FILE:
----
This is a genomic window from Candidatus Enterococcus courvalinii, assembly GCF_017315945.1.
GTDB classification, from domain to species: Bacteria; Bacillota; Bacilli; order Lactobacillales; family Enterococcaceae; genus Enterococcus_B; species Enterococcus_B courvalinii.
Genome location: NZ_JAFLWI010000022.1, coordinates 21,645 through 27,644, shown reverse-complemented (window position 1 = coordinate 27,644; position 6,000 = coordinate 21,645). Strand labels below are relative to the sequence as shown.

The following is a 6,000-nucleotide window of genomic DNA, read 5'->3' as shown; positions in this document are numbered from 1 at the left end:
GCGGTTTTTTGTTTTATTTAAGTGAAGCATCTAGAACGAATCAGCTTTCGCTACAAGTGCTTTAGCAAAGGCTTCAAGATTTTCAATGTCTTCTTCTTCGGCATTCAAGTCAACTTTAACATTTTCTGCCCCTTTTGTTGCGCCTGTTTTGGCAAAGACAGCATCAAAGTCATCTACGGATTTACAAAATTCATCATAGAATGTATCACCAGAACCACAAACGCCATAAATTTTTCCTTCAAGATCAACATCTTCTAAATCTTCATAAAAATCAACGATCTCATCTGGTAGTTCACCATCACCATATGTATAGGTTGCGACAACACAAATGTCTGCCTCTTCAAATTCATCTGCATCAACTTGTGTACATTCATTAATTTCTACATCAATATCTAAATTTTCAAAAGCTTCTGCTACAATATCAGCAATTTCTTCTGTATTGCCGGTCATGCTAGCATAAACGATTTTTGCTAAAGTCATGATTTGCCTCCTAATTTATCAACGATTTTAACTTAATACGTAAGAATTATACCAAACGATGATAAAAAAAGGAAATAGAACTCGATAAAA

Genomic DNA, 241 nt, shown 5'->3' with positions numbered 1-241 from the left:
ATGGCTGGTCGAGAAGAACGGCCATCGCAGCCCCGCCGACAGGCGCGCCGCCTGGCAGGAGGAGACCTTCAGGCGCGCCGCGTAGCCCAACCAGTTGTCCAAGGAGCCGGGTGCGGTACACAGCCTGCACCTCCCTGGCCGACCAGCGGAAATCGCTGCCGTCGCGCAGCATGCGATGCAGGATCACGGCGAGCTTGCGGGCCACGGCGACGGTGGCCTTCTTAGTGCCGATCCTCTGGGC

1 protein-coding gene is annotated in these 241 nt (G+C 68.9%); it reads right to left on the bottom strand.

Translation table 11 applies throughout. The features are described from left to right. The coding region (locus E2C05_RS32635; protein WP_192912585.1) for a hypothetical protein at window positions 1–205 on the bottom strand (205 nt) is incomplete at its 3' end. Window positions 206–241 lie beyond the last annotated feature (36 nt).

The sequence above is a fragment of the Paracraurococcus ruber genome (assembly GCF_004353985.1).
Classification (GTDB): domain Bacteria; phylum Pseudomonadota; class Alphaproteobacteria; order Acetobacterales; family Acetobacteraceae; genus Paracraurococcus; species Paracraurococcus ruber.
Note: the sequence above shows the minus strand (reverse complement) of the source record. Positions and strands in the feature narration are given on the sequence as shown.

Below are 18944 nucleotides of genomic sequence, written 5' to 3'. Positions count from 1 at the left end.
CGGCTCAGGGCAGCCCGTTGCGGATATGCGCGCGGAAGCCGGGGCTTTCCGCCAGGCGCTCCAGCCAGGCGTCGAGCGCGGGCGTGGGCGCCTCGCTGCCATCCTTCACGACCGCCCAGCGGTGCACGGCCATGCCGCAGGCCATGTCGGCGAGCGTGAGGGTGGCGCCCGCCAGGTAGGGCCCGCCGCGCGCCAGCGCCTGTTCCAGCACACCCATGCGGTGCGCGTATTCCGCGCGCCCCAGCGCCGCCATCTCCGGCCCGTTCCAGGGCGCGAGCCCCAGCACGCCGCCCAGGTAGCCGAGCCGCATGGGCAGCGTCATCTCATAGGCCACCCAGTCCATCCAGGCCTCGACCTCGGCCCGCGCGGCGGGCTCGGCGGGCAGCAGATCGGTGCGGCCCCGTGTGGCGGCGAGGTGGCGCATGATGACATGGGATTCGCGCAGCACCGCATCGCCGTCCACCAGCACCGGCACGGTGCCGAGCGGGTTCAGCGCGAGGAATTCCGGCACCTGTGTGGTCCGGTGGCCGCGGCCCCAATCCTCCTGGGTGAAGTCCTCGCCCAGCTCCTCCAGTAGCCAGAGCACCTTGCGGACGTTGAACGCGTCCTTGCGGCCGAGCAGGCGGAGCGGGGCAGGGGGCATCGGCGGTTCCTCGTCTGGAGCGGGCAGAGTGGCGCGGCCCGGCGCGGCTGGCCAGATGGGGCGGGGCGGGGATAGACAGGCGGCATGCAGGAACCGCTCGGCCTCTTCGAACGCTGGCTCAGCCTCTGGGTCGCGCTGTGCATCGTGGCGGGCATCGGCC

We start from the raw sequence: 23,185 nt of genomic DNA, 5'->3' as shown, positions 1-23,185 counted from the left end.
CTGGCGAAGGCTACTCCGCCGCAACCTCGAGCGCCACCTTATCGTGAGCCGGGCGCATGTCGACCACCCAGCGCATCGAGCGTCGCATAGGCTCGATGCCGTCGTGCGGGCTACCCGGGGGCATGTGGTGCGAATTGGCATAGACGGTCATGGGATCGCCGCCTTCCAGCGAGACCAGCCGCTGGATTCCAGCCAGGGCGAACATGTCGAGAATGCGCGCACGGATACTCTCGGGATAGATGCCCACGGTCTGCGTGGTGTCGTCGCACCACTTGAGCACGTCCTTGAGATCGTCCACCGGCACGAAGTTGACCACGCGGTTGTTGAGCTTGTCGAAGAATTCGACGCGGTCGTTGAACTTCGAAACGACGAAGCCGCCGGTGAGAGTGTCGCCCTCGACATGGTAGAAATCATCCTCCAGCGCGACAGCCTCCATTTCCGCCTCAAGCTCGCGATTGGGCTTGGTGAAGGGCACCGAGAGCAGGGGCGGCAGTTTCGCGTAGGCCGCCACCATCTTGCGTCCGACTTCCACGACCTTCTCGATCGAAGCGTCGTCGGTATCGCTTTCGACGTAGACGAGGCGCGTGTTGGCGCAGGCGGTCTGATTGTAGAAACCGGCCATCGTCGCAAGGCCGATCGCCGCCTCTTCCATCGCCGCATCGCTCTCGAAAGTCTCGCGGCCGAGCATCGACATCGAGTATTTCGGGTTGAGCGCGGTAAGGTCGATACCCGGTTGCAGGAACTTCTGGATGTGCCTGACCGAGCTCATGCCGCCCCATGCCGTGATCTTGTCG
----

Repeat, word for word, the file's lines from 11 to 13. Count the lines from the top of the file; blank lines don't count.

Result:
Classification (GTDB): domain Bacteria; phylum Pseudomonadota; class Alphaproteobacteria; order Acetobacterales; family Acetobacteraceae; genus Paracraurococcus; species Paracraurococcus ruber.
Note: the sequence above shows the minus strand (reverse complement) of the source record. Positions and strands in the feature narration are given on the sequence as shown.

Below are 18944 nucleotides of genomic sequence, written 5' to 3'. Positions count from 1 at the left end.